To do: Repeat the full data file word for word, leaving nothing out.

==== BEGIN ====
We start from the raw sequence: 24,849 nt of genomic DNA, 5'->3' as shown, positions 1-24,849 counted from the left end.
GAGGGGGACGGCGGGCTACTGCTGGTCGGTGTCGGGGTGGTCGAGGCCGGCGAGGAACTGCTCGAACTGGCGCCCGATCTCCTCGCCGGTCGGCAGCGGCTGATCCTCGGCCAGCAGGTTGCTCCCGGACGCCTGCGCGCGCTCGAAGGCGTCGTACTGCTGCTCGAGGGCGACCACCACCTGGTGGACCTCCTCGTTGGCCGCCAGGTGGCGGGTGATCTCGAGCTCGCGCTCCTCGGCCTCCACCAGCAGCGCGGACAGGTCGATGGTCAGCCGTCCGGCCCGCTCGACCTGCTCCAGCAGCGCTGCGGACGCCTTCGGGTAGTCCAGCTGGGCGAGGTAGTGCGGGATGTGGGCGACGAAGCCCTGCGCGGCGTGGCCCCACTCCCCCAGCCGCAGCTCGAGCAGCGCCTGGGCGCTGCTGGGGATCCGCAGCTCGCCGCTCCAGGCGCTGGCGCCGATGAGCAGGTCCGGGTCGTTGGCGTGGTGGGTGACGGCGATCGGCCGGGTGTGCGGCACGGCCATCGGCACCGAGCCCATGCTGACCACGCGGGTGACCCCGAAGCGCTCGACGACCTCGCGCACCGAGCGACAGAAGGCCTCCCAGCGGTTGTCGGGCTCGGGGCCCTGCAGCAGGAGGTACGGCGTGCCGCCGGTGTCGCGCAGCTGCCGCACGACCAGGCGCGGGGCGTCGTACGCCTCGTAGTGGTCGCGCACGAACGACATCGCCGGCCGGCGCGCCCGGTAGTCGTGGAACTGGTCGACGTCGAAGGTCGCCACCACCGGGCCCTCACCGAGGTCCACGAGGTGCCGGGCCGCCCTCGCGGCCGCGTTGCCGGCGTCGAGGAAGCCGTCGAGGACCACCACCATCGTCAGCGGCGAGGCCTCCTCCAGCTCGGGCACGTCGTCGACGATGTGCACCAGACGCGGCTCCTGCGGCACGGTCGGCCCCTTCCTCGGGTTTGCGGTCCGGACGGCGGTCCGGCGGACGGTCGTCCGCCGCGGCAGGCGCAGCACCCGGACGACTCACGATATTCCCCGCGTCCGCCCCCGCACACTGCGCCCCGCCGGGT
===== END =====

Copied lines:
We start from the raw sequence: 24,849 nt of genomic DNA, 5'->3' as shown, positions 1-24,849 counted from the left end.
GAGGGGGACGGCGGGCTACTGCTGGTCGGTGTCGGGGTGGTCGAGGCCGGCGAGGAACTGCTCGAACTGGCGCCCGATCTCCTCGCCGGTCGGCAGCGGCTGATCCTCGGCCAGCAGGTTGCTCCCGGACGCCTGCGCGCGCTCGAAGGCGTCGTACTGCTGCTCGAGGGCGACCACCACCTGGTGGACCTCCTCGTTGGCCGCCAGGTGGCGGGTGATCTCGAGCTCGCGCTCCTCGGCCTCCACCAGCAGCGCGGACAGGTCGATGGTCAGCCGTCCGGCCCGCTCGACCTGCTCCAGCAGCGCTGCGGACGCCTTCGGGTAGTCCAGCTGGGCGAGGTAGTGCGGGATGTGGGCGACGAAGCCCTGCGCGGCGTGGCCCCACTCCCCCAGCCGCAGCTCGAGCAGCGCCTGGGCGCTGCTGGGGATCCGCAGCTCGCCGCTCCAGGCGCTGGCGCCGATGAGCAGGTCCGGGTCGTTGGCGTGGTGGGTGACGGCGATCGGCCGGGTGTGCGGCACGGCCATCGGCACCGAGCCCATGCTGACCACGCGGGTGACCCCGAAGCGCTCGACGACCTCGCGCACCGAGCGACAGAAGGCCTCCCAGCGGTTGTCGGGCTCGGGGCCCTGCAGCAGGAGGTACGGCGTGCCGCCGGTGTCGCGCAGCTGCCGCACGACCAGGCGCGGGGCGTCGTACGCCTCGTAGTGGTCGCGCACGAACGACATCGCCGGCCGGCGCGCCCGGTAGTCGTGGAACTGGTCGACGTCGAAGGTCGCCACCACCGGGCCCTCACCGAGGTCCACGAGGTGCCGGGCCGCCCTCGCGGCCGCGTTGCCGGCGTCGAGGAAGCCGTCGAGGACCACCACCATCGTCAGCGGCGAGGCCTCCTCCAGCTCGGGCACGTCGTCGACGATGTGCACCAGACGCGGCTCCTGCGGCACGGTCGGCCCCTTCCTCGGGTTTGCGGTCCGGACGGCGGTCCGGCGGACGGTCGTCCGCCGCGGCAGGCGCAGCACCCGGACGACTCACGATATTCCCCGCGTCCGCCCCCGCACACTGCGCCCCGCCGGGT